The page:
• Work with your super-users to incorporate collaboration at a deeper level to improve the user experience.
  • Work with individual users to determine how the collaborative capabilities they need can best fit into their specific web applications.
  • Achieve advanced integration using available APIs.

It might sound like this step-by-step approach will take more time than standing up a single vertical solution, but in actuality, collaborative services should be able to be stood up and running in a relatively short period of time. You already know that your existing web applications function well for you and meet users’ needs. With collaborative services, you’re merely enhancing the functionality and since you can pace yourself and prioritize applications, you can more or less get started overnight. Because you’re starting with what you already have and with what already works, the process is actually far simpler than starting from scratch.

Workplace Communications Favoring Real-Time Tools

In a recent article on Information Today, a survey developed by Robert Half Technology found that more than half (54%) of chief information officers (CIOs) interviewed recently said real-time workplace communication tools will surpass traditional email in popularity within the next 5 years.  According to Robert Half Technologies, this shift will benefit the workforce through speed, convenience and social networking. What should CIOs consider when looking for real-time workplace communication tools to ensure that their use goes “viral”?

If your organization is like most, you have access to collaborative technologies but technology isn’t used to it’s potential.  The most common reason that collaboration technology rarely seems to get much use in most organizations is because most business and government leaders think of collaboration technology as a product instead of a service. Collaboration technology doesn’t have the same characteristics as a specialized application, such as an accounting application. It’s something else entirely. What would happen if we thought of collaboration technology as fitting into an organization horizontally rather than vertically.

For example, organizations use an authentication service such as Microsoft Active Directory to manage entities and relationships within a network and provide information security for user access to network-based resources. Other applications on your system can connect to the authentication service using Lightweight Directory Access Protocol (LDAP), and the service does the authentication and provides authorization information for the entire application or various features of the application. It provides one location for managing user information for authentication and authorization. The IT department manages user information in one location and the end user experiences a single user name and password to access network resources. With a single service, chaos is replaced by ease of use.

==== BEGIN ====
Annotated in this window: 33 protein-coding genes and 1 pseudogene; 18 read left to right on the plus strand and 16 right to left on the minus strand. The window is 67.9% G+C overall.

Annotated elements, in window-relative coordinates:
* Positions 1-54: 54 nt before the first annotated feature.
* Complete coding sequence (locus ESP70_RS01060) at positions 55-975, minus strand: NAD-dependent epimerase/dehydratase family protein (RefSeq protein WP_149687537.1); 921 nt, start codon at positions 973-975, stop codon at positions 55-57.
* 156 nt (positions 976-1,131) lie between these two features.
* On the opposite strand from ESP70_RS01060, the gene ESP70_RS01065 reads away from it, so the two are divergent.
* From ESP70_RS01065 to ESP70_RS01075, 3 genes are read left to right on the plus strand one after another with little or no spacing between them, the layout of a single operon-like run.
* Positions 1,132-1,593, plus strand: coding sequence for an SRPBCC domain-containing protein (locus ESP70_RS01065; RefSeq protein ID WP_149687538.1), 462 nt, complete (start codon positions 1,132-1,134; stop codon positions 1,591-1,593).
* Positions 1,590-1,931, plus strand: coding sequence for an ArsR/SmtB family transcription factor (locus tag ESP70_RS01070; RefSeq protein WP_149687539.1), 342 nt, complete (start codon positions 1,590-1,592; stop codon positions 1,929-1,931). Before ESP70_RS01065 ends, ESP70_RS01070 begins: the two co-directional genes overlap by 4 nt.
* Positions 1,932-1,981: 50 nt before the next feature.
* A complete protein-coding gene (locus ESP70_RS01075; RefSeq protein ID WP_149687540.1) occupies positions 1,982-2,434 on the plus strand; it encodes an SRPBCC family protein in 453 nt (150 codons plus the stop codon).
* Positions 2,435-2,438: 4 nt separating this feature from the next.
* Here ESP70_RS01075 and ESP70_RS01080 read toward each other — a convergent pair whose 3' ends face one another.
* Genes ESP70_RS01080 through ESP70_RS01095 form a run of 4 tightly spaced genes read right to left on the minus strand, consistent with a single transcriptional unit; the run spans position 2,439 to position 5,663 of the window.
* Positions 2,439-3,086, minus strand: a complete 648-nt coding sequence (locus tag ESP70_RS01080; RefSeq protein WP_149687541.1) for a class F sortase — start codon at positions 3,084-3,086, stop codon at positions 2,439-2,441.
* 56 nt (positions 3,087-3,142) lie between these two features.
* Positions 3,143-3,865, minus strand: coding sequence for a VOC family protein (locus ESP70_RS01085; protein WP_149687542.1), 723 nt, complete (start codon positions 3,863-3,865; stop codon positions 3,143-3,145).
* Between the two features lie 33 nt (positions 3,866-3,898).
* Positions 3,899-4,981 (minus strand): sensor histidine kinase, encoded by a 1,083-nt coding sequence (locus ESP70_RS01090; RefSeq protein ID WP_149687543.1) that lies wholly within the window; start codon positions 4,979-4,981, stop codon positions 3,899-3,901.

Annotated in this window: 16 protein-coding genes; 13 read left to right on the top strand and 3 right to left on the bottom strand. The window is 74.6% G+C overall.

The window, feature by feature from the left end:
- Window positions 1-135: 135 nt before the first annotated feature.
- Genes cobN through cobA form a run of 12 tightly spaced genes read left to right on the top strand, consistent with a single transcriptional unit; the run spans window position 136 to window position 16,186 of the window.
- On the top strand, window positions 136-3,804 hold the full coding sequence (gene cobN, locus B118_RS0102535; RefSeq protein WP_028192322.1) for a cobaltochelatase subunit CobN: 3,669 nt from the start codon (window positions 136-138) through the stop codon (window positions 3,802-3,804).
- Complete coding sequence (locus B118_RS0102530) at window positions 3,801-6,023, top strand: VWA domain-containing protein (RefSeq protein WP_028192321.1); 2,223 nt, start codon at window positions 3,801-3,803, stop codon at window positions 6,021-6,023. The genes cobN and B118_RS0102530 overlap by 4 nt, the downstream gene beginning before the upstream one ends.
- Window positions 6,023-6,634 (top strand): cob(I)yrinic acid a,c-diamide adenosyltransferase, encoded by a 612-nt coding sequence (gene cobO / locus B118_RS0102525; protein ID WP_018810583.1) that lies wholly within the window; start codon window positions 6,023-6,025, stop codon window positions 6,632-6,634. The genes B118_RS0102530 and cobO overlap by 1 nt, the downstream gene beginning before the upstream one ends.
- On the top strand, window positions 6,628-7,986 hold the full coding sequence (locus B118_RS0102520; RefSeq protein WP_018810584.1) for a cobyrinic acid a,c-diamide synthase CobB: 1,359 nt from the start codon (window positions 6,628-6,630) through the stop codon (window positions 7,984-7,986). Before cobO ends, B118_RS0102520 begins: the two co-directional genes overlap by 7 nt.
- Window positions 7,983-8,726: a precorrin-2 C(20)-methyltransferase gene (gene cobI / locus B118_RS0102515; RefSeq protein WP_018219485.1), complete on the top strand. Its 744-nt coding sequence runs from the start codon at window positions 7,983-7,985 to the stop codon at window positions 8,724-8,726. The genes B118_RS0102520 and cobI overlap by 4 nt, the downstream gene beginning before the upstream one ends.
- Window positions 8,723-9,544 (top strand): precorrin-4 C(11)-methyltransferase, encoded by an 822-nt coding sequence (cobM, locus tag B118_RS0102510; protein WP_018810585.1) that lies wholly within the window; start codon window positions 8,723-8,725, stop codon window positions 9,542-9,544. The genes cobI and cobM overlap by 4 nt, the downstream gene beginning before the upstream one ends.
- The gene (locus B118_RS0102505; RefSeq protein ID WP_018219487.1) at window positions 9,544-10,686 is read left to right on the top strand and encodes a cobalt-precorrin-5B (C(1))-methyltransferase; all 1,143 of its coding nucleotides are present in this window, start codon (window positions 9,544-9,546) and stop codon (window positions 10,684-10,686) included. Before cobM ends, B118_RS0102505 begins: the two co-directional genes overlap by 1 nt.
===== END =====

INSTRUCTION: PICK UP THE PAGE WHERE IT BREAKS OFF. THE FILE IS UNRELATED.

The Active Directory service works horizontally across the entire organization. Whether a user is launching a human resource application, an accounting application, a sales application, an engineering application, or anything else, the authentication service is integrated so that the user’s unique log-in works across all applications.

If you buy a new accounting program, it solves a very specific problem for the Accounting department alone. It fits vertically into the architecture of your organization so that it affects only that one specific problem without influencing other parts of the organization. It doesn’t interact horizontally with the HR software or the sales software—or anything else, for that matter. And that’s probably a good thing in that context. It doesn’t need to interact with other pieces of the puzzle; it just needs to do its singular job well by serving the needs of the CFO and the accounting staff. Conversely, the singular job of collaboration software is to interact well. So why have we gotten accustomed to accepting it as a vertical puzzle piece that plugs into the architecture without touching anything else? When you think it over, that doesn’t actually make much sense.

Imagine collaboration as a horizontal software application, connecting all those independent applications. Imagine collaboration performing the same way authentication services function. The same service is embedded in your HR application, in your accounting application, in your sales application, and so on. Now these applications can function in conjunction with one another. More importantly, employees using these separate applications can interact with one another.